Cortex Club Presents: Professor Marcello Massimini

We are excited to welcome Professor Marcello Massimini, from the University of Milan, on Tuesday 19th November, at 4 pm in the Small Lecture Theatre, Sherrington Building, Off Parks Road, OX1 3PT.

Professor Massimini will be giving a talk on ‘OFF-periods, causality and complexity in cortical networks during loss and recovery of Consciousness‘.

All Welcome! If you would like to attend the talk, please sign up at: https://cortex-club-massimini.eventbrite.co.uk .

Abstract:
Theoretical neuroscience suggest that consciousness depends on the ability of neural elements to engage in complex activity patterns that are, at once, distributed within a system of interacting cortical areas (integrated) and differentiated in space and time (information-rich) (i.e. brain complexity). Based on this principle, we have been developing and testing a theory-driven empirical method to assess brain complexity based on a combination of transcranial magnetic stimulation (TMS) and electroencephalography (EEG). Overall, the estimation of brain complexity provides a reliable measuring scale along the unconsciousness/consciousness spectrum and allows a robust assessment of unresponsive individuals (such as locked-in, minimally conscious and vegetative state patients) whose level of consciousness cannot be assessed behaviorally.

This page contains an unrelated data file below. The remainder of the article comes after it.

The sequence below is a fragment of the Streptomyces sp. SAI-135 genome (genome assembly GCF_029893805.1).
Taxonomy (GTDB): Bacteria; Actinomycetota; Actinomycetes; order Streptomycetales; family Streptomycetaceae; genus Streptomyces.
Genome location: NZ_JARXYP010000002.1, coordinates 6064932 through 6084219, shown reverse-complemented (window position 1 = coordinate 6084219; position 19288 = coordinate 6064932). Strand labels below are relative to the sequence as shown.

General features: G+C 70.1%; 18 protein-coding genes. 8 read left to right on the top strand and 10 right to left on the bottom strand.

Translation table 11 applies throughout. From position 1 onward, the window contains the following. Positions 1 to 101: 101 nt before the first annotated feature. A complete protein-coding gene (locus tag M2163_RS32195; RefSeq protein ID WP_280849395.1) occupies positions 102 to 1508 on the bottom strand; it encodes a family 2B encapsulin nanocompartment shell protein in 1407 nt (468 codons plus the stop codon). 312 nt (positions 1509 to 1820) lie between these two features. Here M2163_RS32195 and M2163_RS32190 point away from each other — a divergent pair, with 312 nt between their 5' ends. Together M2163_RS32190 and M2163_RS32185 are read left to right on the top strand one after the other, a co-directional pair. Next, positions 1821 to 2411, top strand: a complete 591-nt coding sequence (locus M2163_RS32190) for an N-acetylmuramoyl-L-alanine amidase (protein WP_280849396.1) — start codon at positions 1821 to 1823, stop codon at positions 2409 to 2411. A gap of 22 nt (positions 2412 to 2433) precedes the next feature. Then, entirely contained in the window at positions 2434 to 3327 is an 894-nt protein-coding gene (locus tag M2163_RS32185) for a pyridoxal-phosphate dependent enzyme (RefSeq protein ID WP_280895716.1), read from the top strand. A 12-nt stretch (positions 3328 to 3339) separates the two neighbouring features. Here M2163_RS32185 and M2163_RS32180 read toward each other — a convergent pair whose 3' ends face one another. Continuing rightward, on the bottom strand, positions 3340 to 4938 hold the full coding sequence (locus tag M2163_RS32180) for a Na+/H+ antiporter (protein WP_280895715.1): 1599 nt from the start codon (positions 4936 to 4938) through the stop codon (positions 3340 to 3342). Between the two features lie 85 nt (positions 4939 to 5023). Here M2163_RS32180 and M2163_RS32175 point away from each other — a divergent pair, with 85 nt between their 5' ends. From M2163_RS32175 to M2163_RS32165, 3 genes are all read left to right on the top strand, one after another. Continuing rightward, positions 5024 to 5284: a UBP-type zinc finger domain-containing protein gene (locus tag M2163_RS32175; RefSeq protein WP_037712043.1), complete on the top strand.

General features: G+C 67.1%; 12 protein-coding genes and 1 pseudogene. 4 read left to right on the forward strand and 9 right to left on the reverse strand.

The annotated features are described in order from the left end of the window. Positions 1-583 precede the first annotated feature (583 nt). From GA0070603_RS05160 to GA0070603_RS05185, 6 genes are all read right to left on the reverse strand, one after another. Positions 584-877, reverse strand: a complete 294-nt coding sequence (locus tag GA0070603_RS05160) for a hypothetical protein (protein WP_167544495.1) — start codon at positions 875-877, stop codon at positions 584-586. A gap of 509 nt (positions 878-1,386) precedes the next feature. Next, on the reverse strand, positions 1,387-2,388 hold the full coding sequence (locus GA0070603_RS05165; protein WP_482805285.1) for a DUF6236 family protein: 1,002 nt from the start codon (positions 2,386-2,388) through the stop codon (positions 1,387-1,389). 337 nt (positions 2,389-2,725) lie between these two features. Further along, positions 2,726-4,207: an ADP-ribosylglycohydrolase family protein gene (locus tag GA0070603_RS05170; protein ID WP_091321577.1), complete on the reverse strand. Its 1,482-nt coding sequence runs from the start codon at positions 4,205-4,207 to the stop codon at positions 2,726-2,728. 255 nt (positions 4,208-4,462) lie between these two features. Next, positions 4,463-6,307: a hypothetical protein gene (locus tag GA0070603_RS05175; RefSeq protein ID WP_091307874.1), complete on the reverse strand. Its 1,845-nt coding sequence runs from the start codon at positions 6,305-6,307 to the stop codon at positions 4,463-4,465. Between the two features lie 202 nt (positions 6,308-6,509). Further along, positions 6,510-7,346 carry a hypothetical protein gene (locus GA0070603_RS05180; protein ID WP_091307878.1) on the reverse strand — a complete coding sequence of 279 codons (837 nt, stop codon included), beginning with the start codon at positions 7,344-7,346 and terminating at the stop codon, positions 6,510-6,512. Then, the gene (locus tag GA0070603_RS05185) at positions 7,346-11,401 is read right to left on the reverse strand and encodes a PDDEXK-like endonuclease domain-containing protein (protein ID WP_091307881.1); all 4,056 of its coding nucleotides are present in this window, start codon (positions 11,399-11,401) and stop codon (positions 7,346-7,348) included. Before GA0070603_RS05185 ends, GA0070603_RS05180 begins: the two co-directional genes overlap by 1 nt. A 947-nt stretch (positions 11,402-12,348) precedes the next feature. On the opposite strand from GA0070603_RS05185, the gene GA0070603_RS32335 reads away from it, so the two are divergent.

Starting from the experimental evidence of a link between consciousness and complexity, we moved on to explore the mechanisms by which brain complexity collapses and recovers in the human brain. Specifically, we wanted to test the hypothesis that neuronal bistability – the intrinsic tendency of cortical neurons to fall into a silent OFF-period after an initial activation – may play an important role in impairing the brain’s capacity to engage in complex patterns of causal interactions not only during NREM sleep but also in anesthesia and in brain-injured patients. We address this question at multiple scales (macro, meso and micro) of investigation, by recording brain responses to direct cortical stimulations using (1) TMS/EEG, (2) intracranial electrical stimulation/recordings in neurosurgical patients as well as (3) in cortical slices. These measurements provide convergence evidence that bistability and neuronal OFF periods may play an important role in disrupting causality and in preventing the build-up of brain complexity. Since bistability is, in principle, a reversible dynamics, this finding may point to novel strategies to promote recovery of consciousness after brain injury.

Circuits for Care – Deconstructing Parental Behavior

Circuits for Care – Deconstructing Parental Behavior

On Monday, 11th Nov in Sherrington Library, Dr Johannes Kohl, from the Francis Crick Institute, will give a talk on ‘Circuits for care – deconstructing parental behaviour’.
If you would like to join us for after-talk pub with the speaker, please sign up at: https://forms.gle/hjpq1cvWSyJZXM399.

Abstract: